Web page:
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Compass: Bristol Bay plan should put fish and wildlife first

As a 43-year resident of the Bristol Bay area, with extensive experience in the biological resources of the area, I am compelled to comment on the revised Bristol Bay Area Plan. I helped with the development of the original 1984 plan that was based on numerous public drafting meetings in Bristol Bay area villages and elsewhere in the state.

This record was submitted and accepted as our management plan until an arbitrary decision was made by DNR administrators, without Bristol Bay residents' involvement to scrap the plan in favor of something more favorable to the mining industry. The result of that decision is extremely objectionable to those of us who reside in the Bristol Bay area. My recommendation is to return to the original plan we devised and submitted in 1984. We specified fish and wildlife habitat to be the prime function of most of the state land units in the Bristol Bay area.

It's hard to envision fish and wildlife of any kind carrying out complete life cycles around open-pit mines, waste-rock dumps, detoxification settling-ponds, and the types of land uses associated with mines. It's also hard to envision how local residents could subsist within the "security zones" that would be imposed around such developments. These types of activities should be restricted to an absolute minimum in the Bristol Bay area known as the world's largest remaining producer of wild sockeye salmon and one of the most favored areas for recreational angling of large native salmonids that include world-class native rainbow trout and salmon species

There is ample evidence in the Bristol Bay area of the time necessary for watersheds to recover from major environmental disruptions. The eruptions of Aniakchak volcano on the Alaska Peninsula about 3,000 years ago, Mount Katmai/Novarupta volcano in Katmai National Park in 1912, and acid discharge from Chiginagak volcano in the King Salmon River drainage near Ugashik Bay in June 2005 have given us direct examples of the recovery/recolonization time-lines that even natural ground and water contamination can present.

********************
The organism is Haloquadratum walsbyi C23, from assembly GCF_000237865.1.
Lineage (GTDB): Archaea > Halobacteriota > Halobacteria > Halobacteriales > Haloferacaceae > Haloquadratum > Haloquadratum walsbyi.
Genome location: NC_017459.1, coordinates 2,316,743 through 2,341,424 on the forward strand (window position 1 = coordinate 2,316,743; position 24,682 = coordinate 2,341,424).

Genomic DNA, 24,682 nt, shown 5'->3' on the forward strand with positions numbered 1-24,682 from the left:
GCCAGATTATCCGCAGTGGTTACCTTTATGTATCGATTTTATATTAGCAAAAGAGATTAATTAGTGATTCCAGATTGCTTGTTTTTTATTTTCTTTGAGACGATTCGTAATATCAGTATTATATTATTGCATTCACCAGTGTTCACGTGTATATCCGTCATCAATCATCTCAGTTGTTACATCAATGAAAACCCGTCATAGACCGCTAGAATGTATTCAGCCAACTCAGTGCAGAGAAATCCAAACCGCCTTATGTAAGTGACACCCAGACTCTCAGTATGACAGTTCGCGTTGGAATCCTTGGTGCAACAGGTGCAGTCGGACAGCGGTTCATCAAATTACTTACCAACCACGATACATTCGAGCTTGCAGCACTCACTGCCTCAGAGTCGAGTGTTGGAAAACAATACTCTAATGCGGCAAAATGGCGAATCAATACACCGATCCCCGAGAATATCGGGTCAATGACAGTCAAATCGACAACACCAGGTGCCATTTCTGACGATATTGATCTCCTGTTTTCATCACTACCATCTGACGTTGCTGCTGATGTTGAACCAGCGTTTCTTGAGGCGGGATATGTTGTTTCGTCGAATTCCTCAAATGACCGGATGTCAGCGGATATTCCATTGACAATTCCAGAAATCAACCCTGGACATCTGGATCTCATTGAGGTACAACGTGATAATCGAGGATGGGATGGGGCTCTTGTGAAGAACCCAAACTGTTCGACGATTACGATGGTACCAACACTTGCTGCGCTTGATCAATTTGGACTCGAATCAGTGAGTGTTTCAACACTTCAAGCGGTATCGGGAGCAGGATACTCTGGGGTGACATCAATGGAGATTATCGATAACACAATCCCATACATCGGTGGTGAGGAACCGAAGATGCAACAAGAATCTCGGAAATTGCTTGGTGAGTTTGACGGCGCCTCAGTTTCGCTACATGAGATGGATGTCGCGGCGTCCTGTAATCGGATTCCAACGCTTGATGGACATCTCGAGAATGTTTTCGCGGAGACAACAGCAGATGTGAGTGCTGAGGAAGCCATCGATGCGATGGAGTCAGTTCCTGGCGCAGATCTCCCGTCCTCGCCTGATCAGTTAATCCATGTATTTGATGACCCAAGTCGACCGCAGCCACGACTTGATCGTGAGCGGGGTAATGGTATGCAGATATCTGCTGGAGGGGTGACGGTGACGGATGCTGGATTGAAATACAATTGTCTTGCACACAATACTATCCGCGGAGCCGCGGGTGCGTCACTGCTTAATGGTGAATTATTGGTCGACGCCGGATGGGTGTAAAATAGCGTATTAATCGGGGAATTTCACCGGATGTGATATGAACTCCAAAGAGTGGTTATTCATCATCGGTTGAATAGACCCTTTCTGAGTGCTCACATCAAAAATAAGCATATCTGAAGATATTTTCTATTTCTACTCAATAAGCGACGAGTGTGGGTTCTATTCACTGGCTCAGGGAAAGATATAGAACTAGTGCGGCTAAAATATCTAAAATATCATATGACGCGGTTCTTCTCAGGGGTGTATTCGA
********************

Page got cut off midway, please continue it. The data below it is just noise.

For instance, several fish species have still not returned to the drainages around Aniakchak after 3,000 plus years. Ukak River in Katmai Park still lacks its salmon run and there is scant vegetation and very little wildlife in the Valley-of-10,000 Smokes 100 years after the eruptive event.

These are the kinds of natural events that local native peoples refer to when stressing how important subsistence is and has been to their way of survival in the Bristol Bay region. When these types of disruptions occurred in the past the people had to change their subsistence patterns or perish. In oral histories there is particular attention paid to surviving "the starvation times."

It was very important to those of us working on the original 1984 plan to emphasize protecting the fish and wildlife habitat in recognition of the fact that we may have to depend on it in response to another eruption or other natural event. We did not make that designation lightly.

Many of the local native elders whose knowledge was especially meaningful in those decisions have passed away and their insights are no longer available to those who have scrapped or would revise the carefully crafted 1984 plan. Those of us who survive them do not wish to see their wisdom discarded in favor of mineral interests or DNR's bureaucratic expediency.

Again, I am advocating a return to the publicly vetted 1984 Bristol Bay Area Plan over the administratively gutted pro-mineral development version. State lands in the Bristol Bay watershed should be managed for fish and wildlife habitat as the Number 1 priority and naturally pure waters as the Number 2 priority.

Ultimately, within just a few decades, our clean waters will be a far more valuable commodity to the world than all the extractable minerals from this area combined and we'll again have to figure out how to protect our fish and wildlife from those that would seek to sell off our waters for short-term profits.

Dick Russell is a retired Alaska Department of Fish and Game biologist who was a member of the planning team for the original Bristol Bay Area Plan. He continues to live in Bristol Bay.



By DICK RUSSELL